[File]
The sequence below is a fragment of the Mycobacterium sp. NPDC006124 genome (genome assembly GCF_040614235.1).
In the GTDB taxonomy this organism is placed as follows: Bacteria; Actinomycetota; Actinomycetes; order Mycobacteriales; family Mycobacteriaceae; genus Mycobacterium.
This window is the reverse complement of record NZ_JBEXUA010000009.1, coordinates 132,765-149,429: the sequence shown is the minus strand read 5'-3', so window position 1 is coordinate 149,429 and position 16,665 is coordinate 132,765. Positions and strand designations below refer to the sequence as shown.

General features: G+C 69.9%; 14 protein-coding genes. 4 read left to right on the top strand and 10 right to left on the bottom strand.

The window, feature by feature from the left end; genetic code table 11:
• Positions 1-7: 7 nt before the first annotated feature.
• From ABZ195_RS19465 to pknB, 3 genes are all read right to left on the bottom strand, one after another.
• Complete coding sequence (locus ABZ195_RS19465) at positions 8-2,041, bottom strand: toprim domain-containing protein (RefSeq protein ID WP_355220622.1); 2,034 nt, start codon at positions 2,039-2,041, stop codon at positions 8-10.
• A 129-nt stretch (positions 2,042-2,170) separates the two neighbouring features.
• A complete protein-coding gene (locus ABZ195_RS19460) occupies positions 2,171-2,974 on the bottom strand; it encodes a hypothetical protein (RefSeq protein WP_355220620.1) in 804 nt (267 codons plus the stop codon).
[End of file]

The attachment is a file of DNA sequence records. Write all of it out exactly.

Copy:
The sequence below is a fragment of the Mycobacterium sp. NPDC006124 genome (genome assembly GCF_040614235.1).
In the GTDB taxonomy this organism is placed as follows: Bacteria; Actinomycetota; Actinomycetes; order Mycobacteriales; family Mycobacteriaceae; genus Mycobacterium.
This window is the reverse complement of record NZ_JBEXUA010000009.1, coordinates 132,765-149,429: the sequence shown is the minus strand read 5'-3', so window position 1 is coordinate 149,429 and position 16,665 is coordinate 132,765. Positions and strand designations below refer to the sequence as shown.

General features: G+C 69.9%; 14 protein-coding genes. 4 read left to right on the top strand and 10 right to left on the bottom strand.

The window, feature by feature from the left end; genetic code table 11:
• Positions 1-7: 7 nt before the first annotated feature.
• From ABZ195_RS19465 to pknB, 3 genes are all read right to left on the bottom strand, one after another.
• Complete coding sequence (locus ABZ195_RS19465) at positions 8-2,041, bottom strand: toprim domain-containing protein (RefSeq protein ID WP_355220622.1); 2,034 nt, start codon at positions 2,039-2,041, stop codon at positions 8-10.
• A 129-nt stretch (positions 2,042-2,170) separates the two neighbouring features.
• A complete protein-coding gene (locus ABZ195_RS19460) occupies positions 2,171-2,974 on the bottom strand; it encodes a hypothetical protein (RefSeq protein WP_355220620.1) in 804 nt (267 codons plus the stop codon).